Watchmakers Lead the Green Charge

Want a good example of an eco-friendly product? Look at your watch.

The watch industry has been a leader in the environmental movement, producing products and using procedures that are environmentally responsible.

For years, the primary environmental concern about watches was the silver-oxide batteries that power most quartz varieties (95 percent of all watches). They contain mercury, which can leak when a battery is replaced. The potential ecological impact of used batteries led to responsible watch technology.

The original green timepiece is the mechanical watch, wound by hand or wrist motion. Mechanicals’ availability has increased greatly in recent years, but they’re still just 5 percent of all watches.

Since the 1970s, however, research by Swiss and Japanese watchmakers has created two types of quartz watches with minimal impact on the environment: light- and motion-powered watches.

Light-powered watches use a tiny cell in the dial to convert light into electricity that goes into a capacitor or rechargeable battery. Watch brands like Casio, Junghans, and Pulsar have developed these. The leader is Citizen, a pioneer of the technology. Its Eco-Drive timepieces (with a permanent rechargeable lithium-ion cell) account for two-thirds of its U.S. sales, with 8 million sold in North America since the early 1990s. Eco-Drive is now Citizen’s cornerstone.

“Over the years, we’ve refined the technology and continued to introduce sophisticated designs,” says Laurence R. Grunstein, Citizen Watch of America president. “Most wearers don’t even know their elegant watch is an environmentally conscious product.” Eco-Drive, he notes, “has prevented the need for, and subsequent disposal of, over 10 million watch batteries in North America in the past decade.”

Mechanical/electronic watches (sometimes called auto-quartz) are powered by motion. The watch contains a tiny self-winding rotor that spins when the wrist moves, generating electricity that goes into a capacitor. The technology, developed 20 years ago, has been used by a number of brands. Seiko successfully pioneered the technique of converting motion into electrical energy, and its Kinetic technology has over 50 patents. Since the 1988 launch of its first commercial watch using it, Seiko has sold more than 8 million Kinetic watches worldwide. Some 30 percent of Seiko watches are now Kinetic (one of five Seiko watch products with Eco Mark certification by the Japan Environment Association). The newest generation is Seiko Kinetic Direct Drive, which also lets the wearer charge the watch by winding the crown.

Watchmakers in Europe and Japan, influenced by their homelands’ longtime environmental sensitivity, also led the way in responsible operations, especially recycling. In Switzerland, “awareness of ecologically correct behavior has been successfully promoted for many years,” notes Dr. Ronald Bernheim, president of Swiss watchmaker Mondaine. “Today, it’s a widespread civil attitude, and recycling is standard in households.”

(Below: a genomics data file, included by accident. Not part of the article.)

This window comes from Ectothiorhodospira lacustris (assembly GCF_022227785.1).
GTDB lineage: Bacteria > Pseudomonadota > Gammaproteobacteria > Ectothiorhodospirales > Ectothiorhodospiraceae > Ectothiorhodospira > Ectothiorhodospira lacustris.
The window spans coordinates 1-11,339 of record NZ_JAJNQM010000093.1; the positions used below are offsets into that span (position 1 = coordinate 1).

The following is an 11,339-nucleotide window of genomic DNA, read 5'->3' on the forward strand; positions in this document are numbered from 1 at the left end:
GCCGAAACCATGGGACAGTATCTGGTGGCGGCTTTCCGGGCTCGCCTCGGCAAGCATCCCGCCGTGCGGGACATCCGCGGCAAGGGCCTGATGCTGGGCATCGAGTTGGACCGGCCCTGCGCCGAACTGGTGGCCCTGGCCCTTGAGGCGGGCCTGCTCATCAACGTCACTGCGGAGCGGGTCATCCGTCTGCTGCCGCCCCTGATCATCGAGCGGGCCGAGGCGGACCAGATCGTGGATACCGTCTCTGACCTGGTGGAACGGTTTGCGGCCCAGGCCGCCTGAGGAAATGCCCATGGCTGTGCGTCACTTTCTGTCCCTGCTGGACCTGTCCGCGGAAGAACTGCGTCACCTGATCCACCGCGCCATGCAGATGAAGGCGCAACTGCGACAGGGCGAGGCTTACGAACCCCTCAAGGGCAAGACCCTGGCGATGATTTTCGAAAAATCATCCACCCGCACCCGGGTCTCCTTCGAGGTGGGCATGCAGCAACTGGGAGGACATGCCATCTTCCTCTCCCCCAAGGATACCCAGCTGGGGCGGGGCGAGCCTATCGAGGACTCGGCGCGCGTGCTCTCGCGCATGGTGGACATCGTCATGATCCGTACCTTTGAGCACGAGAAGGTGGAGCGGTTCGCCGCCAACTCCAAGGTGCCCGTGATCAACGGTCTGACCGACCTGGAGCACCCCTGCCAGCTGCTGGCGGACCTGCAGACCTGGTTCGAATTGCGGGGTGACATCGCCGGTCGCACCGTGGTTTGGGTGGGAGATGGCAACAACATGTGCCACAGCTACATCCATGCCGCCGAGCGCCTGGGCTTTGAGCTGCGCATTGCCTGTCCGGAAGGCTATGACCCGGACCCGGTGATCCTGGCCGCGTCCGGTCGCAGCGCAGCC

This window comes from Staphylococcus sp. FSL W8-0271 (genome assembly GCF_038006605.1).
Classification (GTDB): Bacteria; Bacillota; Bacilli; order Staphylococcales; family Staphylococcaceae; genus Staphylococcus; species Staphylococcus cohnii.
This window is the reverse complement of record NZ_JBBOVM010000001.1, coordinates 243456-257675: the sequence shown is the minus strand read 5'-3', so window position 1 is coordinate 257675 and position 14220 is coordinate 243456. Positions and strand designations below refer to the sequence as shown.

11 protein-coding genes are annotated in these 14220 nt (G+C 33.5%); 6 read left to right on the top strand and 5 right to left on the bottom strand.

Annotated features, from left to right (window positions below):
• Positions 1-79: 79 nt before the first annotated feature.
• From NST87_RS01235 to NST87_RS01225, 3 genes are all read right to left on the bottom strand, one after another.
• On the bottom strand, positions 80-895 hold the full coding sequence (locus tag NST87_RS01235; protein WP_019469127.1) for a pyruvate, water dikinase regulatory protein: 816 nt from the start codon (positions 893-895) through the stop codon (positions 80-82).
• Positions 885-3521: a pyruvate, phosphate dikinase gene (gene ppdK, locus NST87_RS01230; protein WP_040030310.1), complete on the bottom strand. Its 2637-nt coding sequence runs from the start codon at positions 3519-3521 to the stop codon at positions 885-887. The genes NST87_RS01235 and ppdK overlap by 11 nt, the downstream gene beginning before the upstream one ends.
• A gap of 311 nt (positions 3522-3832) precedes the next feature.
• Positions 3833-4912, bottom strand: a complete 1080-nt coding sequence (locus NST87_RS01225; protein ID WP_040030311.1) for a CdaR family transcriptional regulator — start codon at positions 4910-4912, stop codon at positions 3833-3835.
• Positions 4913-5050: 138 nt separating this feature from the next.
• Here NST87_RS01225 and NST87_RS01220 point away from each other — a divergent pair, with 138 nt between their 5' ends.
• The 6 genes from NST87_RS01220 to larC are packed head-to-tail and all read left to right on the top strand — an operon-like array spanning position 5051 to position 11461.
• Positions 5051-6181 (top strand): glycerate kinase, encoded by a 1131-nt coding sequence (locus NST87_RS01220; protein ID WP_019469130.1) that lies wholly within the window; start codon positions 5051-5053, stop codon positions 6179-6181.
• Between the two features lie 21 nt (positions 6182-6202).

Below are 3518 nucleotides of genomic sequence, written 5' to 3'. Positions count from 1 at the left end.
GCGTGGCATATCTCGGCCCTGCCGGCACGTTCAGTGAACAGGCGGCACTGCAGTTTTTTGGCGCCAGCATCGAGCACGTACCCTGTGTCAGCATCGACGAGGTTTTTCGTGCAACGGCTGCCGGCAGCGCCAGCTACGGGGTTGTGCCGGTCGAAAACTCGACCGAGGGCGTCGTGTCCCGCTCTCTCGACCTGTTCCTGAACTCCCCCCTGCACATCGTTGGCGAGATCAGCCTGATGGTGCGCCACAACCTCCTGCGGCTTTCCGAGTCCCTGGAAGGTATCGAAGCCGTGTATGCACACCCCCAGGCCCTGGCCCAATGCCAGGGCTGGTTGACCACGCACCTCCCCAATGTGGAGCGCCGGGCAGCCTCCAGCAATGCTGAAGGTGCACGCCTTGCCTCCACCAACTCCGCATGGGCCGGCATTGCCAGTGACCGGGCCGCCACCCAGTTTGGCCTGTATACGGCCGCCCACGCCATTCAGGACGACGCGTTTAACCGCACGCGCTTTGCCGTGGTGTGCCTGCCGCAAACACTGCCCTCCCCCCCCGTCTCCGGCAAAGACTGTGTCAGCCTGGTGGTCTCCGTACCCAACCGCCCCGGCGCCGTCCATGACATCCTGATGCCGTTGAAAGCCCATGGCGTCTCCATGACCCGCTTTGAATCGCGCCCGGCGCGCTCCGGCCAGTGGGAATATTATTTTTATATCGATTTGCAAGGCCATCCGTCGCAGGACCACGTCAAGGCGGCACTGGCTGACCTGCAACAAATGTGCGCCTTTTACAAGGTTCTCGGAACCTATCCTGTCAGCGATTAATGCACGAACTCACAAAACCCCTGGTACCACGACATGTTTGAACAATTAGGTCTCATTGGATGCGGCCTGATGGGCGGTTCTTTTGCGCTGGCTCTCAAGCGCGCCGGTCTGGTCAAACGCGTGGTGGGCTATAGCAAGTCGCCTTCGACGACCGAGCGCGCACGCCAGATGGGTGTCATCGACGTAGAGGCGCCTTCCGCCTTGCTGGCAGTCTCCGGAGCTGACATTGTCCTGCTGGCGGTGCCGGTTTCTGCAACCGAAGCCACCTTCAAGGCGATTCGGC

Major Japanese watchmakers Seiko, Citizen, and Casio have had environmental protection policies for years. These include recycling and alternatives to batteries with mercury—long before these were banned by some U.S. states and the European Union in 2006—and they set long-term environmental goals for what Casio president Kazuo Kashio calls “a sustainable global society.” Citizen’s “Vision for the Environment in 2025” governs its corporate, business, production, and social activities. At Seiko, says Les Perry, executive vice president of Seiko Corp. of America, “We’ve focused on reducing waste, recycling, and other environmental directives for over four decades and strive each year to be more efficient and environmentally friendly, to go beyond national and global environmental guidelines.”

Timex, the biggest U.S. watch seller, has used packaging from recycled materials for decades and insisted its watches’ batteries be mercury free. The Norwegian family that controls Timex was “years ahead of the industry in such demands and rigorous in enforcing them,” says Lou Galie, senior vice president for research and strategic development.

Recycling became routine in the U.S. watch business in this decade, led by the American Watch Association, Jewelers of America, the American Watchmakers-Clockmakers Institute, individual watch companies, and retailers. A 2005 AWA/JA survey found 96 percent of used watch batteries are regularly collected and recycled.

“Waste management companies and other recyclers want their silver content,” notes Emilio Collado, AWA executive director. “They pay retailers a percentage of the silver’s value and make a profit on the rest. The batteries are recycled by companies approved by the U.S. Environmental Protection Agency. Retailers have an economic incentive to collect and recycle, and the environment prospers.”

Recycling isn’t limited to batteries. Mondaine in the early ’90s made the first watchcases of post-consumer recycled metal and was honored in 1993 with the international ecological Oko award at the annual World Economic Forum of world leaders in Davos, Switzerland. That helped raise worldwide consumer awareness of recycling.

Many watch companies are active in recycling wastepaper, cardboard, and other materials, providing bins for employee use, like Seiko, or making watch boxes from recycled materials, like Timex, or reducing packaging. Some use recyclable materials like titanium for sport watches.

Some watchmakers support national and global environment projects. The Audemars Piguet Foundation works to conserve forests worldwide and educate the next generation. Rolex sponsored the recent Arctic Arc expedition, the first scientific trek across the Arctic to aid understanding of global warming. Seiko is on the World Business Council for Sustainable Development, whose goals include conservation. Mondaine belongs to the Swiss Association for Environmentally Conscious Management.